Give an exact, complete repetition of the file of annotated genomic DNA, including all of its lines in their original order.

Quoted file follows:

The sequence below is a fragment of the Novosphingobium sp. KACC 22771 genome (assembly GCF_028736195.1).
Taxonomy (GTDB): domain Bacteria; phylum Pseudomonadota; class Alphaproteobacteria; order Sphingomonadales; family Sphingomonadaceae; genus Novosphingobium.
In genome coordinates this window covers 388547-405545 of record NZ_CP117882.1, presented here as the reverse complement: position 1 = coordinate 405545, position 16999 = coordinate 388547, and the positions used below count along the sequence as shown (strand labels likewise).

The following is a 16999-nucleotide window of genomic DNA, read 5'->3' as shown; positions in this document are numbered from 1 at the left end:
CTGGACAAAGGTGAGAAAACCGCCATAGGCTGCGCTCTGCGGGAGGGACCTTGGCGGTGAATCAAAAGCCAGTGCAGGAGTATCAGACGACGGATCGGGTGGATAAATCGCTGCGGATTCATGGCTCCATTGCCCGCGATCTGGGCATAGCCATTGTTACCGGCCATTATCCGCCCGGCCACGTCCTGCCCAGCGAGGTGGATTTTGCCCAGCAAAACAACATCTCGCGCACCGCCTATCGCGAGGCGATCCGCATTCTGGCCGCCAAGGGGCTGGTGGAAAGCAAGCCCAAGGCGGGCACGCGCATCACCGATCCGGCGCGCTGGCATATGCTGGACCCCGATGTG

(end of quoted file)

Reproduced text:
The sequence below is a fragment of the Novosphingobium sp. KACC 22771 genome (assembly GCF_028736195.1).
Taxonomy (GTDB): domain Bacteria; phylum Pseudomonadota; class Alphaproteobacteria; order Sphingomonadales; family Sphingomonadaceae; genus Novosphingobium.
In genome coordinates this window covers 388547-405545 of record NZ_CP117882.1, presented here as the reverse complement: position 1 = coordinate 405545, position 16999 = coordinate 388547, and the positions used below count along the sequence as shown (strand labels likewise).

The following is a 16999-nucleotide window of genomic DNA, read 5'->3' as shown; positions in this document are numbered from 1 at the left end:
CTGGACAAAGGTGAGAAAACCGCCATAGGCTGCGCTCTGCGGGAGGGACCTTGGCGGTGAATCAAAAGCCAGTGCAGGAGTATCAGACGACGGATCGGGTGGATAAATCGCTGCGGATTCATGGCTCCATTGCCCGCGATCTGGGCATAGCCATTGTTACCGGCCATTATCCGCCCGGCCACGTCCTGCCCAGCGAGGTGGATTTTGCCCAGCAAAACAACATCTCGCGCACCGCCTATCGCGAGGCGATCCGCATTCTGGCCGCCAAGGGGCTGGTGGAAAGCAAGCCCAAGGCGGGCACGCGCATCACCGATCCGGCGCGCTGGCATATGCTGGACCCCGATGTG